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I'm writing a LaTeX document in vim, and I have it hard wrapping at 80 characters to make reading easier. However, this causes problems with tracking changes with in version control. For example, inserting "Lorem ipsum" at the beginning of this text:

1 Dolor sit amet, consectetur adipiscing elit. Phasellus bibendum lobortis lectus
2 quis porta. Aenean vestibulum magna vel purus laoreet at molestie massa
3 suscipit. Vestibulum vestibulum, mauris nec convallis ultrices, tellus sapien
4 ullamcorper elit, dignissim consectetur justo tellus et nunc. 

results in:

1 Lorum ipsum dolor sit amet, consectetur adipiscing elit. Phasellus bibendum
2 lobortis lectus quis porta. Aenean vestibulum magna vel purus laoreet at
3 molestie massa suscipit. Vestibulum vestibulum, mauris nec convallis ultrices,
4 tellus sapien ullamcorper elit, dignissim consectetur justo tellus et nunc.

When I review this change in git, it tells me that all the lines of the paragraph have changed because of the wrapping, even though only one semantic change has occurred. One way around this problem is to have every sentence on its own line. This looks the same in the rendered document, but the source now is harder to read, because each line has quite a different line length:

1 Lorum ipsum dolor sit amet, consectetur adipiscing elit.
2 Phasellus bibendum lobortis lectus quis porta.
3 Aenean vestibulum magna vel purus laoreet at molestie massa suscipit.
4 Vestibulum vestibulum, mauris nec convallis ultrices, tellus sapien ullamcorper elit, dignissim consectetur justo tellus et nunc.

(If I soft wrap at 80, things still look bad, just in a different way.)

Is it possible to have my text on disk with one newline per sentence, but display and edit it in vim as if the text of each paragraph was one long line, soft wrapped at 80 characters? I assume it requires some vim-foo rather than tweaking git or LaTeX.

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Hmm, saw that problem before, i think your guess about soft wrap as a solution is right, but cannot remember where to find that "vim-foo"... –  Gabriel Ščerbák Apr 26 '10 at 1:36

3 Answers 3

up vote 14 down vote accepted

No need to introduce weird editing policies: the git feature you are looking for is using git diff --color-words to review changes.

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2  
Thank you! That was far simpler than I was expecting. –  Bkkbrad Apr 26 '10 at 1:51
3  
To clarify, git still considers all the lines as changed, but it highlights nicely just the words that have been changed. –  Bkkbrad Apr 26 '10 at 1:55
1  
@Bkkbrad: Right, it only changes the way diff presents that change to you. BTW, for git, CVS or SVN you can use vim's diff view with the vcscommand plugin (code.google.com/p/vcscommand). It highlights changed words in addition to changed blocks. –  Benjamin Bannier Apr 26 '10 at 1:56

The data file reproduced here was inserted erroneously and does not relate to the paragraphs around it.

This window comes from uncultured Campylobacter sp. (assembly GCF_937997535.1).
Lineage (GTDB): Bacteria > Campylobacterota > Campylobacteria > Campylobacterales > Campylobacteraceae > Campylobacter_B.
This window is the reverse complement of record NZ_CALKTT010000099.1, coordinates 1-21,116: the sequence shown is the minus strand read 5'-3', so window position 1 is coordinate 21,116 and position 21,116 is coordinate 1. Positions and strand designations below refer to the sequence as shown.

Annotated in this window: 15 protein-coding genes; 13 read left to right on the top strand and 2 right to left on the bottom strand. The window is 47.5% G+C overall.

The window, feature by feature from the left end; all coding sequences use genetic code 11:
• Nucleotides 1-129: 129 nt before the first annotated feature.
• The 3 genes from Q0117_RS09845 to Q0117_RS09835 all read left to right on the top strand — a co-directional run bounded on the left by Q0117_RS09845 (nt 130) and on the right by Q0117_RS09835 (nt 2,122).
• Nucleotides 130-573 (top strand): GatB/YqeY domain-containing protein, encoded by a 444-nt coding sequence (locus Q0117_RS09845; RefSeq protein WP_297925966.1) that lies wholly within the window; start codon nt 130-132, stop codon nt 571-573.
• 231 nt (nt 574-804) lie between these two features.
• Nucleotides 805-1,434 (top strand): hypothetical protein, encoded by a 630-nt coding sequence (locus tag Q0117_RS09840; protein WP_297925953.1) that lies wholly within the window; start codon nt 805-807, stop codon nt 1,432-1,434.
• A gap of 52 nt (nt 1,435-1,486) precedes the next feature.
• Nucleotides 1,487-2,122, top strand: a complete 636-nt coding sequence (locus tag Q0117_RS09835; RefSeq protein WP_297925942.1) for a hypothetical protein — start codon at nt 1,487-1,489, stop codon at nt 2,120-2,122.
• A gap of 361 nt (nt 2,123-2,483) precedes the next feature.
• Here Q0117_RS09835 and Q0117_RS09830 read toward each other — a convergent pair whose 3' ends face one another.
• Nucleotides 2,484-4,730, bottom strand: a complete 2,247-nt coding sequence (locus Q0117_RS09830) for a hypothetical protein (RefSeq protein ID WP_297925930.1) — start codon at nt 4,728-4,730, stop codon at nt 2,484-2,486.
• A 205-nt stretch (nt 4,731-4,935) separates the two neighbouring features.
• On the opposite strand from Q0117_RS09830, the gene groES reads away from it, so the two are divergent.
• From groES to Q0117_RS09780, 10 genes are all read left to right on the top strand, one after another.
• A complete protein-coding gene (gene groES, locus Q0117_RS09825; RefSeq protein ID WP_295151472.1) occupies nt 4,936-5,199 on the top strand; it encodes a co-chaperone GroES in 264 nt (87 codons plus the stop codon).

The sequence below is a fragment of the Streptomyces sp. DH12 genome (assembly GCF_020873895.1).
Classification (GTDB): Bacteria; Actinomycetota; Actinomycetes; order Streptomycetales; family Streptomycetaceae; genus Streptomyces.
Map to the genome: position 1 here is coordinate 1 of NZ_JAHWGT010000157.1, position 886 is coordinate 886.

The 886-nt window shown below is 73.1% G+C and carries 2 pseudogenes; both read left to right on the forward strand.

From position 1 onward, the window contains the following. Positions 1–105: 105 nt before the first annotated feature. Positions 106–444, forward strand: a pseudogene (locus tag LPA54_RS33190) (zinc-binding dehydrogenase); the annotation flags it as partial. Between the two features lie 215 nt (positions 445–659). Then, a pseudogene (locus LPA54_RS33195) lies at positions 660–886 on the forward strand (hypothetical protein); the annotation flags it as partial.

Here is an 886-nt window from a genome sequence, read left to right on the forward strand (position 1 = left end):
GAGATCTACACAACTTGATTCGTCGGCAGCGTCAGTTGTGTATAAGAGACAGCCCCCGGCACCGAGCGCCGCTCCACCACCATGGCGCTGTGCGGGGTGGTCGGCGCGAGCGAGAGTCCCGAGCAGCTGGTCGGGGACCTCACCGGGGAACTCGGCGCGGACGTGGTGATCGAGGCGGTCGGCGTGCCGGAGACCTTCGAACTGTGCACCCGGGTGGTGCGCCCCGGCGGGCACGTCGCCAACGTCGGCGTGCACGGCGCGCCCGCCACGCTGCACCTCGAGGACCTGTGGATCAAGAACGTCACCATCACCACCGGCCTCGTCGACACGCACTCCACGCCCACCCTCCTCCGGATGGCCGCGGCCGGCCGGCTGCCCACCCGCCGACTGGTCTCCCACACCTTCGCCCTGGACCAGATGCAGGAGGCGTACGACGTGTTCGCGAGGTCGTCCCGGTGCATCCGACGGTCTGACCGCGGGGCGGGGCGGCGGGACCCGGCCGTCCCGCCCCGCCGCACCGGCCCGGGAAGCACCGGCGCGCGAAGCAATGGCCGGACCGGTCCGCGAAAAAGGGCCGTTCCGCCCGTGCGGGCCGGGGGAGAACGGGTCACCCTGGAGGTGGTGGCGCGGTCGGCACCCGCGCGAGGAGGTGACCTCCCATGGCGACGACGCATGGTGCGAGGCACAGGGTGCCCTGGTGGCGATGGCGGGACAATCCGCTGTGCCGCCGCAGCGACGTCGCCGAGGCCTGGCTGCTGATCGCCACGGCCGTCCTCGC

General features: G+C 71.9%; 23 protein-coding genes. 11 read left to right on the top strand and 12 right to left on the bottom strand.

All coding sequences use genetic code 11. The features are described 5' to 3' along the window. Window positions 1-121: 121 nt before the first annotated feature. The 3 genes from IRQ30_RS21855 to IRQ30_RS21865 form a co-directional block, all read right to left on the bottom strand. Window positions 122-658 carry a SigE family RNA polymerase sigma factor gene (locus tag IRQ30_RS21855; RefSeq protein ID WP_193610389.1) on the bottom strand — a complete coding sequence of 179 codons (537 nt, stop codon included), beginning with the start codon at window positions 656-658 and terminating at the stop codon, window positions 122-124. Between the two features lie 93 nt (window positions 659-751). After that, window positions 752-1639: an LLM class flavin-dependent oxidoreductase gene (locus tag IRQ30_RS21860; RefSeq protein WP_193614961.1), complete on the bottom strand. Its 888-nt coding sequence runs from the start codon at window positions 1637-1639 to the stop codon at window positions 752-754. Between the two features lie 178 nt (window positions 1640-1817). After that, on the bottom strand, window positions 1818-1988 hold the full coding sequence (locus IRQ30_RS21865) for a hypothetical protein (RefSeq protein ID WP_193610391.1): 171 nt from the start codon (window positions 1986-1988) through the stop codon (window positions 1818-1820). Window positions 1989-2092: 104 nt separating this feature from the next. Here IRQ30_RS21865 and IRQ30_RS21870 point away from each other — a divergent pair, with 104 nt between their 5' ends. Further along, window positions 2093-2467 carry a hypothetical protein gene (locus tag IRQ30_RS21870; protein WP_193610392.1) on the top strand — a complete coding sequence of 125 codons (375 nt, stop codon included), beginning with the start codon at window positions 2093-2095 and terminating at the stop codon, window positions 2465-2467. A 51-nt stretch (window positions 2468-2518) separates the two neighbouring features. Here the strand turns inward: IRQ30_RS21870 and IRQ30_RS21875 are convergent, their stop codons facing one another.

Thanks! I look forward to playing around with that. –  Bkkbrad Apr 26 '10 at 2:05

I think an alternative way is to change the width of the vim window like what I did usually:

  1. at first, put "set wrap" in the .vimrc to enable the "wrap" feature;

  2. For running vim in a virtual terminal, I always set the terminal's window width as 80 characters (like "urxvt -geometry 80x38"). Thus, anytime I edit a file in vim in the virtual terminal, it will automatically wrap when a line contains more than 80 characters.

  3. If you prefer the gvim (gtk-vim, gnome-vim), you can just set the size of the gvim window by adding a line in .gvimrc, like "set lines=38 columns=80".

Hope that helps. :-)

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This is how I solve the problem. First you may use vim command (in normal status) to search your tex file for the lines longer than 80 chars:

/\%81v.\+/

you may define it as a macro so as not to remember the commands. Then you type in the normal status

nF a

(that is, a little "n", a capital "F", a space " ", a little "a", an "Enter", and an ). This help you break your line softly after some word. You may record this five key strokes as a macro (howto: in normal status press "qa" to start recording and just do the steps "nF a" and then press Esc and "q" to stop. When playing, press "@a" because we have stored the macro into "a". To play the macro 100 times (it does not hurt if you play it too many times; it just automatically stops when finishing all the job) by pressing "100@a" in normal status)

Does this solve your problem?

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Sorry, that may be helpful with word-wrapping in vim, but that doesn't really address my question about how to have git understand that a single changed word shouldn't affect an entire paragraph when there is hard-wrapping. Thanks for thinking about the problem, though! –  Bkkbrad Jul 25 '12 at 1:56
    
Somehow I like word-wrapping because I think (despite that maybe you feel wrapped paragraphs hard to read) wrapping not only solves your problem but also facilitates the future work such as code folding, and email patches via gmail (gmail wraps a single line in text mode if it is too long, so if you sent your patches there might be problems). Besides all this, I think LaTeX system encourages people to wrap long paragraphs, for it just treats a single line break as a white space. What do you think? –  Xin Guo Jul 25 '12 at 2:35

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